Anwar had already completed his sentence for corruption, his sentence being reduced for good behaviour. Although the point was by now moot, an appeal on the corruption charges was heard on September 6, 2004. Under Malaysian law a person is banned from political activities for five years after the end of his sentence. Success in this appeal would allow him an immediate return to politics. On September 7, the court agreed to hear Anwar's appeal. However, on September 15, the of Court of Appeal ruled unanimously that its previous decision to uphold a High Court ruling that found Anwar guilty was in order, relegating Anwar to the sidelines of Malaysian politics until April 14, 2008. The only way out for Anwar would be for him to receive a pardon from the Yang di-Pertuan Agong.
At the time of his release from prison, Anwar was reportedly suffering from serious back problems, which his family claimed to be the result of the abuse by the ex-police chief and systematic abuse during his incarceration. However, the UMNO-owned newspaper, the New Straits Times, reported in its September 6 issue that the injuries had actually been caused by a fall from a horse in 1993 during Anwar's tenure as deputy prime minister, although why this injury had taken approximately ten years to manifest itself was never quite explained in that article. His wife, an ophthalmologist, had argued during his imprisonment that he required treatment for his condition at a clinic in Germany. The government refused, claiming that such treatment was readily available in Malaysia, offering medical treatment if necessary. However, in September 2004, Anwar was permitted to travel to Munich for back surgery.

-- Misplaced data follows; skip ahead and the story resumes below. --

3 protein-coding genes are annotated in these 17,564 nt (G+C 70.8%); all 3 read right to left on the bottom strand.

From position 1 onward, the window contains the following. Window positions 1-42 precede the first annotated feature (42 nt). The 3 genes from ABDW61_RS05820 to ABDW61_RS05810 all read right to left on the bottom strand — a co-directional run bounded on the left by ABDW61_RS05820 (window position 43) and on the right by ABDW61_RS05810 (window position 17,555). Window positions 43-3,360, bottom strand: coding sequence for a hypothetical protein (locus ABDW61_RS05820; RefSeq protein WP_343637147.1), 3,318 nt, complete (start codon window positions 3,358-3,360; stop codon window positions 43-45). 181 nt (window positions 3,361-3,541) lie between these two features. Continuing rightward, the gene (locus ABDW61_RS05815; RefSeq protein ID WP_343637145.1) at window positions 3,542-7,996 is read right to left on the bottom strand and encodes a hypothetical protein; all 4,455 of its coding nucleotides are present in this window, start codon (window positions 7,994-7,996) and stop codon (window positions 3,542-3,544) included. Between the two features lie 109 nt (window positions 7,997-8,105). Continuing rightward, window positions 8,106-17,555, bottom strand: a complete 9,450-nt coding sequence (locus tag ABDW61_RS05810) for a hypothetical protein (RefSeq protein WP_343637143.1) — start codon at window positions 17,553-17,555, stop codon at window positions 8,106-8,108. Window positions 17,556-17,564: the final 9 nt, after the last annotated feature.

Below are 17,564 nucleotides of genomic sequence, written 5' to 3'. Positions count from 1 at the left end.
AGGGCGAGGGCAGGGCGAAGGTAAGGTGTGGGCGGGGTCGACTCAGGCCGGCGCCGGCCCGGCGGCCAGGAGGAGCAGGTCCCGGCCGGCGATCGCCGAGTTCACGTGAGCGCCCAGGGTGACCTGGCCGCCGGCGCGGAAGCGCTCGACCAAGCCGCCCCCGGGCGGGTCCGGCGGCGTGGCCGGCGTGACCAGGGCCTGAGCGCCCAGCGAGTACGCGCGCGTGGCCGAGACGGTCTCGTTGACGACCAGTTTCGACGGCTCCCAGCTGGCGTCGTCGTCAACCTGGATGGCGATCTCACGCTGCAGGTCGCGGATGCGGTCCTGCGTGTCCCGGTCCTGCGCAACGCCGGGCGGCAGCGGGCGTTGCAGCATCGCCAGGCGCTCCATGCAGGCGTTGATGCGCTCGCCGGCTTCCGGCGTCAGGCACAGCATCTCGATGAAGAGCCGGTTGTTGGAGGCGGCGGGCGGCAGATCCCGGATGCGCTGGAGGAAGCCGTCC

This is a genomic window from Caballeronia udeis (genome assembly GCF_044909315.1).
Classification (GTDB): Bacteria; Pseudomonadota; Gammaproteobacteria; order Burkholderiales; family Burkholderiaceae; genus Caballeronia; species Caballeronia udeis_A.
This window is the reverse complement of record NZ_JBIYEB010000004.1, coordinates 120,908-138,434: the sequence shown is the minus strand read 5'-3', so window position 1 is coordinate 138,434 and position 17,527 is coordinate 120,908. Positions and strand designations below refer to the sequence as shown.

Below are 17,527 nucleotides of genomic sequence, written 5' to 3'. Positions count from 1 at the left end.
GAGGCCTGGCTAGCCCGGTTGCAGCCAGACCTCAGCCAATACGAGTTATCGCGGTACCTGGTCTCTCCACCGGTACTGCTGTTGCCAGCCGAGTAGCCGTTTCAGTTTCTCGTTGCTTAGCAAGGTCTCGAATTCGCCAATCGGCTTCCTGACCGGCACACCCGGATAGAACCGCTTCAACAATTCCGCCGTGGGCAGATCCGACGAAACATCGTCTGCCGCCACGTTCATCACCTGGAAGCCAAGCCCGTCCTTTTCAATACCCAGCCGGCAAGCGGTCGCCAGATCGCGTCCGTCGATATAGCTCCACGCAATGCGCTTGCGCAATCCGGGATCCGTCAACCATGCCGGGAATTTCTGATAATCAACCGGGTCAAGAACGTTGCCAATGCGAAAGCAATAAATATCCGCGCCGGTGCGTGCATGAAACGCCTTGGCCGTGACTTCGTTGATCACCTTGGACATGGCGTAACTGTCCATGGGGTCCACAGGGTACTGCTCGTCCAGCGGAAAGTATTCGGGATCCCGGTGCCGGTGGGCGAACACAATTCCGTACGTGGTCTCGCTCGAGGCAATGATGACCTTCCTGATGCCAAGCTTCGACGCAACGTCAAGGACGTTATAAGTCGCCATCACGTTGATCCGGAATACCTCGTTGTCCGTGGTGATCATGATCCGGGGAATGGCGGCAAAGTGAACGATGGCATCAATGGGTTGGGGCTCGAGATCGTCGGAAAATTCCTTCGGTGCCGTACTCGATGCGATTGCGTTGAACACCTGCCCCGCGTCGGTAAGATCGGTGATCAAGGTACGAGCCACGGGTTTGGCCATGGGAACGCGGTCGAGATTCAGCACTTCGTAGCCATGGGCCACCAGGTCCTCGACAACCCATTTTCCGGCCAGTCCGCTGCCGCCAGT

- Free Anwar Campaign
- Anwar Online: Reformasi
- Malaysia Today online newspaper including a column by Anwar Ibrahim.
- Utusan Malaysia September 2, 2004 Anwar freed as court quashes sodomy conviction.